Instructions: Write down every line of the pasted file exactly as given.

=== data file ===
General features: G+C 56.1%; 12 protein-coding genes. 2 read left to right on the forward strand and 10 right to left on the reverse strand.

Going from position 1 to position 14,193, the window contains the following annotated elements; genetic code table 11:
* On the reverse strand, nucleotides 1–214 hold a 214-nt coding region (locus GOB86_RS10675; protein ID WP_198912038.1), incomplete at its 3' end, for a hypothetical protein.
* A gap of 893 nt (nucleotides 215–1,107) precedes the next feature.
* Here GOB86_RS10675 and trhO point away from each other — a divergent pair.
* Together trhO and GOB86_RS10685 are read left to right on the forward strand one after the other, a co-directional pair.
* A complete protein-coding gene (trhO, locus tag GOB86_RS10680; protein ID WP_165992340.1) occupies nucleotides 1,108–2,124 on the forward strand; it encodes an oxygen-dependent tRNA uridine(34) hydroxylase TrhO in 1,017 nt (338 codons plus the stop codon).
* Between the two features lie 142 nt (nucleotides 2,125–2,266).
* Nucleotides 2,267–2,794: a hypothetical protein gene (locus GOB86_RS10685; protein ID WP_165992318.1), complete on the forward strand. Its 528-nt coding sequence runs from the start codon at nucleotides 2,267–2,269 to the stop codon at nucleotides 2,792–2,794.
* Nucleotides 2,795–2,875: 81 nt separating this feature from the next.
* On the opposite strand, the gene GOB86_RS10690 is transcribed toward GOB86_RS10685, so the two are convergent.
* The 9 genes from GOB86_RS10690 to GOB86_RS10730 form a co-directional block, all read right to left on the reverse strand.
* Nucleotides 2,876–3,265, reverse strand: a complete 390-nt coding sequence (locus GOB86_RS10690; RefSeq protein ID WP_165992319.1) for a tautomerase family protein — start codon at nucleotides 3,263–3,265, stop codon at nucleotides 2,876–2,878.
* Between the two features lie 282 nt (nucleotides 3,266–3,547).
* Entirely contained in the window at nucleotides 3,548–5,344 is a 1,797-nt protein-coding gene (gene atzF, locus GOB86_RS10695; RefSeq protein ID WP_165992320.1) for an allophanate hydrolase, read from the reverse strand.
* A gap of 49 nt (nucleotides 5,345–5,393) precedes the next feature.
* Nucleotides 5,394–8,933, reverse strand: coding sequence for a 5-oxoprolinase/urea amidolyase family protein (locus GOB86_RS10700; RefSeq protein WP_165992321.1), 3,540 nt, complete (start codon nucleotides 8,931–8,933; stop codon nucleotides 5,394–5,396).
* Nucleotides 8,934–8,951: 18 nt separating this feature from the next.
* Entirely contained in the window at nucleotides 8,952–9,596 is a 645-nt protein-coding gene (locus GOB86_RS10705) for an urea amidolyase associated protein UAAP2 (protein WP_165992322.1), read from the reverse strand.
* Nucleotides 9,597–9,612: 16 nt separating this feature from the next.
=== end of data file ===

General features: G+C 56.1%; 12 protein-coding genes. 2 read left to right on the forward strand and 10 right to left on the reverse strand.

Going from position 1 to position 14,193, the window contains the following annotated elements; genetic code table 11:
* On the reverse strand, nucleotides 1–214 hold a 214-nt coding region (locus GOB86_RS10675; protein ID WP_198912038.1), incomplete at its 3' end, for a hypothetical protein.
* A gap of 893 nt (nucleotides 215–1,107) precedes the next feature.
* Here GOB86_RS10675 and trhO point away from each other — a divergent pair.
* Together trhO and GOB86_RS10685 are read left to right on the forward strand one after the other, a co-directional pair.
* A complete protein-coding gene (trhO, locus tag GOB86_RS10680; protein ID WP_165992340.1) occupies nucleotides 1,108–2,124 on the forward strand; it encodes an oxygen-dependent tRNA uridine(34) hydroxylase TrhO in 1,017 nt (338 codons plus the stop codon).
* Between the two features lie 142 nt (nucleotides 2,125–2,266).
* Nucleotides 2,267–2,794: a hypothetical protein gene (locus GOB86_RS10685; protein ID WP_165992318.1), complete on the forward strand. Its 528-nt coding sequence runs from the start codon at nucleotides 2,267–2,269 to the stop codon at nucleotides 2,792–2,794.
* Nucleotides 2,795–2,875: 81 nt separating this feature from the next.
* On the opposite strand, the gene GOB86_RS10690 is transcribed toward GOB86_RS10685, so the two are convergent.
* The 9 genes from GOB86_RS10690 to GOB86_RS10730 form a co-directional block, all read right to left on the reverse strand.
* Nucleotides 2,876–3,265, reverse strand: a complete 390-nt coding sequence (locus GOB86_RS10690; RefSeq protein ID WP_165992319.1) for a tautomerase family protein — start codon at nucleotides 3,263–3,265, stop codon at nucleotides 2,876–2,878.
* Between the two features lie 282 nt (nucleotides 3,266–3,547).
* Entirely contained in the window at nucleotides 3,548–5,344 is a 1,797-nt protein-coding gene (gene atzF, locus GOB86_RS10695; RefSeq protein ID WP_165992320.1) for an allophanate hydrolase, read from the reverse strand.
* A gap of 49 nt (nucleotides 5,345–5,393) precedes the next feature.
* Nucleotides 5,394–8,933, reverse strand: coding sequence for a 5-oxoprolinase/urea amidolyase family protein (locus GOB86_RS10700; RefSeq protein WP_165992321.1), 3,540 nt, complete (start codon nucleotides 8,931–8,933; stop codon nucleotides 5,394–5,396).
* Nucleotides 8,934–8,951: 18 nt separating this feature from the next.
* Entirely contained in the window at nucleotides 8,952–9,596 is a 645-nt protein-coding gene (locus GOB86_RS10705) for an urea amidolyase associated protein UAAP2 (protein WP_165992322.1), read from the reverse strand.
* Nucleotides 9,597–9,612: 16 nt separating this feature from the next.